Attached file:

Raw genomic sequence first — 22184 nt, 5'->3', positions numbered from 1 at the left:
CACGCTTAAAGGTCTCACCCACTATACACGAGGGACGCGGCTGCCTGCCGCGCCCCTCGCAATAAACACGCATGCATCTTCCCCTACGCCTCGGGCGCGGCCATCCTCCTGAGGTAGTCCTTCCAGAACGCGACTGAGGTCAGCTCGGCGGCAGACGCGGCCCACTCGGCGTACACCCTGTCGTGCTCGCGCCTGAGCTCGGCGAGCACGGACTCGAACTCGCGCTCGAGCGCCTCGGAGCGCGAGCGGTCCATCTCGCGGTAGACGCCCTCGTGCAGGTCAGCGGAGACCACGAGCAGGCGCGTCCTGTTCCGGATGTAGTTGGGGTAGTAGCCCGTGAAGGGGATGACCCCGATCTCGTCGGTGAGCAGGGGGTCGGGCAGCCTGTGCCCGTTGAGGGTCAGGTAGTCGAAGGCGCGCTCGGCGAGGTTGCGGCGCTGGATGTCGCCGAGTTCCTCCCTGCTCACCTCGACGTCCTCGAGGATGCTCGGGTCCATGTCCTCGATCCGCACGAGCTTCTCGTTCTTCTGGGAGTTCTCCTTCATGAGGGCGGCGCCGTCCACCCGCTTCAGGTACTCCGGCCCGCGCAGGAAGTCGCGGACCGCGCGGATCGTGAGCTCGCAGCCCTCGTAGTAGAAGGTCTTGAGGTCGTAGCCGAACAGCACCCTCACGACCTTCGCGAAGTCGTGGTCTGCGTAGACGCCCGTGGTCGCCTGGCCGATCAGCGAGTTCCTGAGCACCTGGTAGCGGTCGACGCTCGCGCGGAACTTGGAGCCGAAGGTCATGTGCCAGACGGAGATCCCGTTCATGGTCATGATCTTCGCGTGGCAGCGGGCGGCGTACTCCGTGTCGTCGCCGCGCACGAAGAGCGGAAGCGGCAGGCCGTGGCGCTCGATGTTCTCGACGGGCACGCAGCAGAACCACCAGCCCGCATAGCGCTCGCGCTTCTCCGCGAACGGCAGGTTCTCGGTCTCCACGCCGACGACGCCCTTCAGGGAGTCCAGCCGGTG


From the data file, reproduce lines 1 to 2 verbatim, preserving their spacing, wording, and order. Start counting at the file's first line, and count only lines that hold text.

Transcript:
Raw genomic sequence first — 22184 nt, 5'->3', positions numbered from 1 at the left:
CACGCTTAAAGGTCTCACCCACTATACACGAGGGACGCGGCTGCCTGCCGCGCCCCTCGCAATAAACACGCATGCATCTTCCCCTACGCCTCGGGCGCGGCCATCCTCCTGAGGTAGTCCTTCCAGAACGCGACTGAGGTCAGCTCGGCGGCAGACGCGGCCCACTCGGCGTACACCCTGTCGTGCTCGCGCCTGAGCTCGGCGAGCACGGACTCGAACTCGCGCTCGAGCGCCTCGGAGCGCGAGCGGTCCATCTCGCGGTAGACGCCCTCGTGCAGGTCAGCGGAGACCACGAGCAGGCGCGTCCTGTTCCGGATGTAGTTGGGGTAGTAGCCCGTGAAGGGGATGACCCCGATCTCGTCGGTGAGCAGGGGGTCGGGCAGCCTGTGCCCGTTGAGGGTCAGGTAGTCGAAGGCGCGCTCGGCGAGGTTGCGGCGCTGGATGTCGCCGAGTTCCTCCCTGCTCACCTCGACGTCCTCGAGGATGCTCGGGTCCATGTCCTCGATCCGCACGAGCTTCTCGTTCTTCTGGGAGTTCTCCTTCATGAGGGCGGCGCCGTCCACCCGCTTCAGGTACTCCGGCCCGCGCAGGAAGTCGCGGACCGCGCGGATCGTGAGCTCGCAGCCCTCGTAGTAGAAGGTCTTGAGGTCGTAGCCGAACAGCACCCTCACGACCTTCGCGAAGTCGTGGTCTGCGTAGACGCCCGTGGTCGCCTGGCCGATCAGCGAGTTCCTGAGCACCTGGTAGCGGTCGACGCTCGCGCGGAACTTGGAGCCGAAGGTCATGTGCCAGACGGAGATCCCGTTCATGGTCATGATCTTCGCGTGGCAGCGGGCGGCGTACTCCGTGTCGTCGCCGCGCACGAAGAGCGGAAGCGGCAGGCCGTGGCGCTCGATGTTCTCGACGGGCACGCAGCAGAACCACCAGCCCGCATAGCGCTCGCGCTTCTCCGCGAACGGCAGGTTCTCGGTCTCCACGCCGACGACGCCCTTCAGGGAGTCCAGCCGGTG